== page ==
congrats !

  20. Welcome to the Fold Arnab. For someone who has travelled a similar path(late child, etc.) it was fun reading your point of view. I do hope that those years of late night training has created the base for what is to come now.

  21. Heartiest congratulations Arnab :-) you have no idea how much this post resonated with me. I am probably at the 6-7th dot ball stage (to borrow your cricketing metaphor) and would soon need to take this plunge. Thanks for this.

  22. Heartiest congratulations Arnab! Wish Anahita a lifetime of good health and happiness! And welcome to the “Fathers of Daughters” club :) I became one 2 months back and there are so many firsts that it is bewildering.

  23. Congratulations Arnab! So you’re a proud father of a sweet girl. Fifteen years from now, you’re going to be the butt of private jokes within her male friends, and you’d be proud of that. But you’d be heartbroken when you find that one dumbass who’d claim that he loves her more than you do.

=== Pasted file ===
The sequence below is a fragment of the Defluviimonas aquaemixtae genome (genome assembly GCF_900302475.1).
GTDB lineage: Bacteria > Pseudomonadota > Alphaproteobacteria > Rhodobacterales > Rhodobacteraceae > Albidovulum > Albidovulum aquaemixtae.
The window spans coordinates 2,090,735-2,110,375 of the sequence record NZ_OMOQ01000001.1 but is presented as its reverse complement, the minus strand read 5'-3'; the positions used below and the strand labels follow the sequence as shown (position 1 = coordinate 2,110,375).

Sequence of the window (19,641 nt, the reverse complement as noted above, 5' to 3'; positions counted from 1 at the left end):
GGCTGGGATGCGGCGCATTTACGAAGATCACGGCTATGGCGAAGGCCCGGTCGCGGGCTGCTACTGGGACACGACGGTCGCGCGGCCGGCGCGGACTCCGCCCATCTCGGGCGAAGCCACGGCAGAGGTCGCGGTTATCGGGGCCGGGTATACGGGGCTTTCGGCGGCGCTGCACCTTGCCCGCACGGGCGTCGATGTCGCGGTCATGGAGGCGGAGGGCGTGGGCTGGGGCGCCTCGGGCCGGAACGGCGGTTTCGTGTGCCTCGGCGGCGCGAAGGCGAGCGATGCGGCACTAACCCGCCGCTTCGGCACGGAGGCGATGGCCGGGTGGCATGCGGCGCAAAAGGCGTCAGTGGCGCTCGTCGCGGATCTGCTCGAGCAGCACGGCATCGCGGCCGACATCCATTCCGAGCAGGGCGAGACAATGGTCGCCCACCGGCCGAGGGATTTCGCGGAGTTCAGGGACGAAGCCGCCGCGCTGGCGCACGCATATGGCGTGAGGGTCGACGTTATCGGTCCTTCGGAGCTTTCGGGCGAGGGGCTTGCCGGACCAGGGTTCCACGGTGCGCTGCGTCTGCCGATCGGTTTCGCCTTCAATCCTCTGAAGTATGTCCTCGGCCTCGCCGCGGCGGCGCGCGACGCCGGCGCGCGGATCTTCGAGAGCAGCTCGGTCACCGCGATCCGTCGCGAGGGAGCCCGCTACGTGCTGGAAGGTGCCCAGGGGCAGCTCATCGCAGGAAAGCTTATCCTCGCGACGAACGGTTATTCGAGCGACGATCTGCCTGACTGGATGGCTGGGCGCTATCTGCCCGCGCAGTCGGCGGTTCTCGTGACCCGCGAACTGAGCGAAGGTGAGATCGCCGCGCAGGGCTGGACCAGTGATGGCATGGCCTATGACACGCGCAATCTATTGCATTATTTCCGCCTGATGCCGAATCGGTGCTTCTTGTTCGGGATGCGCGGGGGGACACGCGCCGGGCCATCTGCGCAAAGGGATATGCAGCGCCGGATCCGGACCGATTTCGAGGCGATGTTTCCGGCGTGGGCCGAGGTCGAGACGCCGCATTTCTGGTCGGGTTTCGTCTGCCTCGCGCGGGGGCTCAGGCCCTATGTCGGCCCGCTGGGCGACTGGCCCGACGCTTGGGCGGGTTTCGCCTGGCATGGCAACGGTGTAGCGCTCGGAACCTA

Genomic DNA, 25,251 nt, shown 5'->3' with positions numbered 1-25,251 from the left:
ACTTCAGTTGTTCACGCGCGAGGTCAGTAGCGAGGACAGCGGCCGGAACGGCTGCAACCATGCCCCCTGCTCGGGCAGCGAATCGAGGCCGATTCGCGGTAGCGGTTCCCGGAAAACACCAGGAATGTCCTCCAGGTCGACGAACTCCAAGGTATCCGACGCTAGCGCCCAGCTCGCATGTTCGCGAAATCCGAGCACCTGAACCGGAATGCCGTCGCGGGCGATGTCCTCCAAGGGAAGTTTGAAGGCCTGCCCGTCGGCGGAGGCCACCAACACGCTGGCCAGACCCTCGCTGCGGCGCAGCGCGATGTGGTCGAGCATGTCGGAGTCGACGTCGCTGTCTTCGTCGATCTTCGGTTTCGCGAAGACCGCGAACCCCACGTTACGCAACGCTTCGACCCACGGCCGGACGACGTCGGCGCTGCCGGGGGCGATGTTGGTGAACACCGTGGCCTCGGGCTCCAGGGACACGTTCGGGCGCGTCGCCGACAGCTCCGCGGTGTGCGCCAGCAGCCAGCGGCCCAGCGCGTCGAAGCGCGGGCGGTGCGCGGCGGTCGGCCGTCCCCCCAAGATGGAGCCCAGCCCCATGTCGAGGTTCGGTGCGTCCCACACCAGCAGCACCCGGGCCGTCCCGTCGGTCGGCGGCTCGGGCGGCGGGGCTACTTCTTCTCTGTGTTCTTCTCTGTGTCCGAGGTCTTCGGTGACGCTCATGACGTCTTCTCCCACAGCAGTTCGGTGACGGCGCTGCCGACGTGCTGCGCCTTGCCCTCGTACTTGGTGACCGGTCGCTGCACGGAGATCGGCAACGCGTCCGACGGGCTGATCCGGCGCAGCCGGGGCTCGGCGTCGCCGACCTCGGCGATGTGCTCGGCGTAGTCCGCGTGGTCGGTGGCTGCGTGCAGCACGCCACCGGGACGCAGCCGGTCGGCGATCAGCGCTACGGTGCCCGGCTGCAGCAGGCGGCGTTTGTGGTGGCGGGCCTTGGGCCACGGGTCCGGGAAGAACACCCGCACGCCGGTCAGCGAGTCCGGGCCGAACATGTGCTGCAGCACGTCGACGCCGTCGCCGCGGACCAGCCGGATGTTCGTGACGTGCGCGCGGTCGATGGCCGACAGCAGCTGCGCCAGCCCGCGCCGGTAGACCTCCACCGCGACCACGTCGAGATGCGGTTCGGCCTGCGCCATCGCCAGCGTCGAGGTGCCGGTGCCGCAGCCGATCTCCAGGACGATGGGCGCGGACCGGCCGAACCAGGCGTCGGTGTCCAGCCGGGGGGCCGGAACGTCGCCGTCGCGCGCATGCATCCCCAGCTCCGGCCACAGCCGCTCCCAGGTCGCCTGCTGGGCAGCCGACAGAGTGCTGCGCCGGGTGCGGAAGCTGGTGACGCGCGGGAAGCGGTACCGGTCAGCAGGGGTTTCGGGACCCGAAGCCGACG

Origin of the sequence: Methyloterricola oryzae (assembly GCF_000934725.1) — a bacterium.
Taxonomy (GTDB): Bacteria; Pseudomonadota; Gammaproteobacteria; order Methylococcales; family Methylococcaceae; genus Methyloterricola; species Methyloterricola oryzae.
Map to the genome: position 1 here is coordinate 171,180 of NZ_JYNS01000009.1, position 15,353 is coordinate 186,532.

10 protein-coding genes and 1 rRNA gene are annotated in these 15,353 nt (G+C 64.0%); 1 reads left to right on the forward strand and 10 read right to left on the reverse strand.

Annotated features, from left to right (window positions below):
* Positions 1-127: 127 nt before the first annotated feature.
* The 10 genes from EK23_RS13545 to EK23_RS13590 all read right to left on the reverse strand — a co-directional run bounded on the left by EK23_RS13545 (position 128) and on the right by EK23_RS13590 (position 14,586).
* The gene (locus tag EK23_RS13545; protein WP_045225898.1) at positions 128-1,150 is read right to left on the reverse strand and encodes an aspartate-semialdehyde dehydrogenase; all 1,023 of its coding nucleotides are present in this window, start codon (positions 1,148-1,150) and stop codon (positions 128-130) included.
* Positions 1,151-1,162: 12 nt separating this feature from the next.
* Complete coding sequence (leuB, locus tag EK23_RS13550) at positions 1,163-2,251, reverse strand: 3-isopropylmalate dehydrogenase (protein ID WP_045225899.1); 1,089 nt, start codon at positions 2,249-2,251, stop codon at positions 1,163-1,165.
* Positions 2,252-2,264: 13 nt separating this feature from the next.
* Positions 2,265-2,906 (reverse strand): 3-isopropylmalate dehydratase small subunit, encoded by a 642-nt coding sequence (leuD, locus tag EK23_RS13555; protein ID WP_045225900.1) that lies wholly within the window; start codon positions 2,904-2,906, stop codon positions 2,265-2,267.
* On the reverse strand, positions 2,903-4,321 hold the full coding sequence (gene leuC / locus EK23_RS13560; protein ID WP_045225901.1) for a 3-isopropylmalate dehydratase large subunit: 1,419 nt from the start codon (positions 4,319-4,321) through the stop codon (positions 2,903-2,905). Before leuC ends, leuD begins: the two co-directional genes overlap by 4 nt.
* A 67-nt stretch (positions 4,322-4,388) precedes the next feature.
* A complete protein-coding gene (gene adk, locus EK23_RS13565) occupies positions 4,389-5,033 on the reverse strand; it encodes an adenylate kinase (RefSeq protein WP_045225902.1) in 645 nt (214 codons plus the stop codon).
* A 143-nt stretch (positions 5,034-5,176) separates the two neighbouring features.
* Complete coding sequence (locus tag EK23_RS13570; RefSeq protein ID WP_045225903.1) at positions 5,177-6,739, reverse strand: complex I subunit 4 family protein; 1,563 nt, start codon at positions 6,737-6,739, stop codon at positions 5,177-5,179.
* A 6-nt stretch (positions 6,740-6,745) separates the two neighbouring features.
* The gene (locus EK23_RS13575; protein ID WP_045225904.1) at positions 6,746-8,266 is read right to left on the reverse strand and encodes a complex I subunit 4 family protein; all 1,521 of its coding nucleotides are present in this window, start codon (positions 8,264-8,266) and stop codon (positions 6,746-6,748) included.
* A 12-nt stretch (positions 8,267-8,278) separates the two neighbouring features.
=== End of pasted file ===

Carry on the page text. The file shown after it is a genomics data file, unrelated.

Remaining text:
24. Firstoff..bigtime congrats…everything changed

    Hmmm…Stork seems to working overtime..anyway this blog could not have been timed any better for my case too…prepares me for impending sleeplessness too…yawwwn

  25. Congrats, Arnab…and your description of how the biggest decisions in life were taken vs the analysis-paralysis that accompanies the smallest of decisions is so spot on….

  26. First up, many many congratulations Arnab! She is really adorable.. :-)

    ” Fear that just like I had blamed most of my problems on my parents and on Nehru, my child would do the same and might, horror of horrors, even take Nehru out of that list” – If not Nehru, everyone has a “bapu” to blame – pun intended.. :)